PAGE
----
Six things you need to know about The Man Behind The Curtain

Man Behind the Curtain, chef Michael O'Hare.  Picture : Jonathan Gawthorpe
Man Behind the Curtain, chef Michael O'Hare. Picture : Jonathan Gawthorpe
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IT IS Yorkshire’s latest recipient of a prized Michelin star and the first awarded to a Leeds restaurant in a decade, and so it is no surprise that The Man Behind The Curtain has diners scrambling to make reservations.

The establishment in Vicar Lane is run by chef Michael O’Hare who is appearing in this week’s finals of BBC2’s Great British Menu, but what else do you need to know about the chef and his restaurant that are attracting so much acclaim?

Expect the unexpected on the menu at The Man Behind The Curtain.

Expect the unexpected on the menu at The Man Behind The Curtain.

Expect something different

A recent look at the restaurant’s tasting menu shows how chef/owner Michael O’Hare and his team do things differently round here. Dishes included: “The insecurity of postmen in Oakley sunglasses”, comprising pork pressa, mandarin spices, consommé of beet hot and sour and daikon and basque foie gras. Then there’s “Inception of a spacecat in black”, featuring monkfish with Amalfi lemon and acorn fed Iberico ham.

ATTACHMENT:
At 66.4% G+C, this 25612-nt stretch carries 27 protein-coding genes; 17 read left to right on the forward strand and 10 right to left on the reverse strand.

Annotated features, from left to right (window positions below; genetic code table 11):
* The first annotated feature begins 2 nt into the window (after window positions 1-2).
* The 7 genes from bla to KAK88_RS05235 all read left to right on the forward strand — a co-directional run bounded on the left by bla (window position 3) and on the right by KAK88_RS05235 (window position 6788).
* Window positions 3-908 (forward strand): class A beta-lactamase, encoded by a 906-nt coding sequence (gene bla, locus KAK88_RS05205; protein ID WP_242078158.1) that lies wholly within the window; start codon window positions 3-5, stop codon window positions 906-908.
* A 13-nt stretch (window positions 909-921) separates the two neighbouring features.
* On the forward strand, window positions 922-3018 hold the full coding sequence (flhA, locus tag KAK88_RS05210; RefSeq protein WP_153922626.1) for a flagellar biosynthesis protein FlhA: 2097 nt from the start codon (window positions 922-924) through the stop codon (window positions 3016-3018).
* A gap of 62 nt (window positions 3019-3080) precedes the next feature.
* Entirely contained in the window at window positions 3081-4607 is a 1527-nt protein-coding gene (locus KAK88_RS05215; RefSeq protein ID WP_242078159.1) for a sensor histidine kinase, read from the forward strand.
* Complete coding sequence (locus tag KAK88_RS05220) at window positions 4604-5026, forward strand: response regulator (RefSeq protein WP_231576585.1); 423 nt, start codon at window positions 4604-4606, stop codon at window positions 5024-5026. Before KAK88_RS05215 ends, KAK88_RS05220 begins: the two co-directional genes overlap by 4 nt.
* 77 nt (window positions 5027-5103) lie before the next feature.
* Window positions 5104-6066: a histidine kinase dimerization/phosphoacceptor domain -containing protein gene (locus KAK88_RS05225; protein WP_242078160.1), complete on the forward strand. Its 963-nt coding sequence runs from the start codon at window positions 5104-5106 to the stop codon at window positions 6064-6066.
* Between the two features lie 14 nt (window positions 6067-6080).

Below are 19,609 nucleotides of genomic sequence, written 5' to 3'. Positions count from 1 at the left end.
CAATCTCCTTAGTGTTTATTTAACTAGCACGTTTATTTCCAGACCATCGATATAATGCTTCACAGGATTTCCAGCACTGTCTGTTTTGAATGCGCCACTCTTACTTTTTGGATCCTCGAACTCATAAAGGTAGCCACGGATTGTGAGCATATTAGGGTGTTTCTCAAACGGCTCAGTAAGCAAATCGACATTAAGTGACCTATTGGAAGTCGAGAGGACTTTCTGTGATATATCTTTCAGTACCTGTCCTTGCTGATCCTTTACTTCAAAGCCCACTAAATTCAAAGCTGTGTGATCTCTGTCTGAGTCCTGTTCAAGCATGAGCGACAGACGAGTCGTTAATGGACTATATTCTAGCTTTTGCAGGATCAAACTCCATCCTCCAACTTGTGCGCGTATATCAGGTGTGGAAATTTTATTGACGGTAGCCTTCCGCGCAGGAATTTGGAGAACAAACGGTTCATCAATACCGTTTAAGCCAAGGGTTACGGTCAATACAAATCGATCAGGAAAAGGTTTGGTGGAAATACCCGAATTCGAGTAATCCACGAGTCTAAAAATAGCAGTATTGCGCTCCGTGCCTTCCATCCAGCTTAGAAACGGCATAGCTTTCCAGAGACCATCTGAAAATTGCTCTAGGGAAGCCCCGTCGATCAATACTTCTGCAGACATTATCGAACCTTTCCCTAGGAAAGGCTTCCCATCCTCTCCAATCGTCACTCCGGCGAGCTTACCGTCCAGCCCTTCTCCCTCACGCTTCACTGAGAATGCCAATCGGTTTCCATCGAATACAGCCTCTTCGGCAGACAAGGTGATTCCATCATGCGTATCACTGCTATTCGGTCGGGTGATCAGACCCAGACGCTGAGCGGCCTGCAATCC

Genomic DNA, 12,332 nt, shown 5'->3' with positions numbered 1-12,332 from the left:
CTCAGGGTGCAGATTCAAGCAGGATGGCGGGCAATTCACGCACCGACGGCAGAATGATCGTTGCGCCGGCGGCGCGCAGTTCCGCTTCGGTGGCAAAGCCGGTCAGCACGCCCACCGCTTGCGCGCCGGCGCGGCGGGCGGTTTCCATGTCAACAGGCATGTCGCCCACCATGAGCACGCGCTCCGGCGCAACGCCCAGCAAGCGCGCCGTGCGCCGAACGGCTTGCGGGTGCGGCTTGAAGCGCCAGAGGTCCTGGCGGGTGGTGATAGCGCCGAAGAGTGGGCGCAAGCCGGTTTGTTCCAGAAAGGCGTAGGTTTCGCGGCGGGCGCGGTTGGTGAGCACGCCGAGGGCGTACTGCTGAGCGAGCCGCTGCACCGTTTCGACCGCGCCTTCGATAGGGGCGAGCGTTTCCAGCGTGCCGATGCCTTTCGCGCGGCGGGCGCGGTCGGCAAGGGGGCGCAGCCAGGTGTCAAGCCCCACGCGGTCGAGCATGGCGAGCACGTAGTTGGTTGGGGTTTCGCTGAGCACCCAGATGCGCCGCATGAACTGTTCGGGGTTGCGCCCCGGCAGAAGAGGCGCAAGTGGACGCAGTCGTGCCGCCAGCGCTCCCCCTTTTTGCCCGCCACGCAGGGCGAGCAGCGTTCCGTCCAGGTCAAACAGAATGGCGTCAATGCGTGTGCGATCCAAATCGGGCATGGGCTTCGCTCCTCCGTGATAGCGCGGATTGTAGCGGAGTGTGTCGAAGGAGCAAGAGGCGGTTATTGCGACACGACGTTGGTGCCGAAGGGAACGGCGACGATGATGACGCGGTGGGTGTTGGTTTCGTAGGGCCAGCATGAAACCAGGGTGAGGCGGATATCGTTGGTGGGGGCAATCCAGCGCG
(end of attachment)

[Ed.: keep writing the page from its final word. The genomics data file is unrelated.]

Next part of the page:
Book ahead

Such is the fervour to eat at the restaurant, the Leeds grazing spot is advising diners that weekend dinner reservations are typically booked six months in advance and for week nights, three months in advance. Getting a seat here is all the more competitive because of its limited opening hours. Tables are only available on Wednesdays to Saturdays.

Premium price

Fine dining comes at a price and according to its website the restaurant offers seven “sequences” (lunch only) for £42, and with wine, make that £57. Want more? Twelve sequences are priced at £70, or £115 with wine.

Art

Expect bold artwork by the restauranteur’s friend, Schoph to brighten up your dining experience, and if you’re particularly taken with the creative pieces, the artist’s prints and originals are available from the artist himself.

The chef

A recent reviewer for The Guardian described Mr O’Hare as looking “more like an escapee from Mötley Crüe than a chap whose cerebral, risk-taking approach to food is making the city’s burghers gasp and stretch their eyes”, but the 34-year-old intimated, during a rare interview with the Yorkshire Evening Post’s Neil Hudson last month, that he’d rather let the food do the talking, saying: “I didn’t want it to be about me.”

Origins of a name

The Man Behind The Curtain is a quote from The Wizard of Oz. Speaking to the YEP, Mr O’Hare explained last month: “We opened here without a name, it definitely wasn’t the Michael O’Hare restaurant but that’s kind of backfired. I get a lot of people asking me if I’m the man behind the curtain. You can’t stop it, but you can mock it.”

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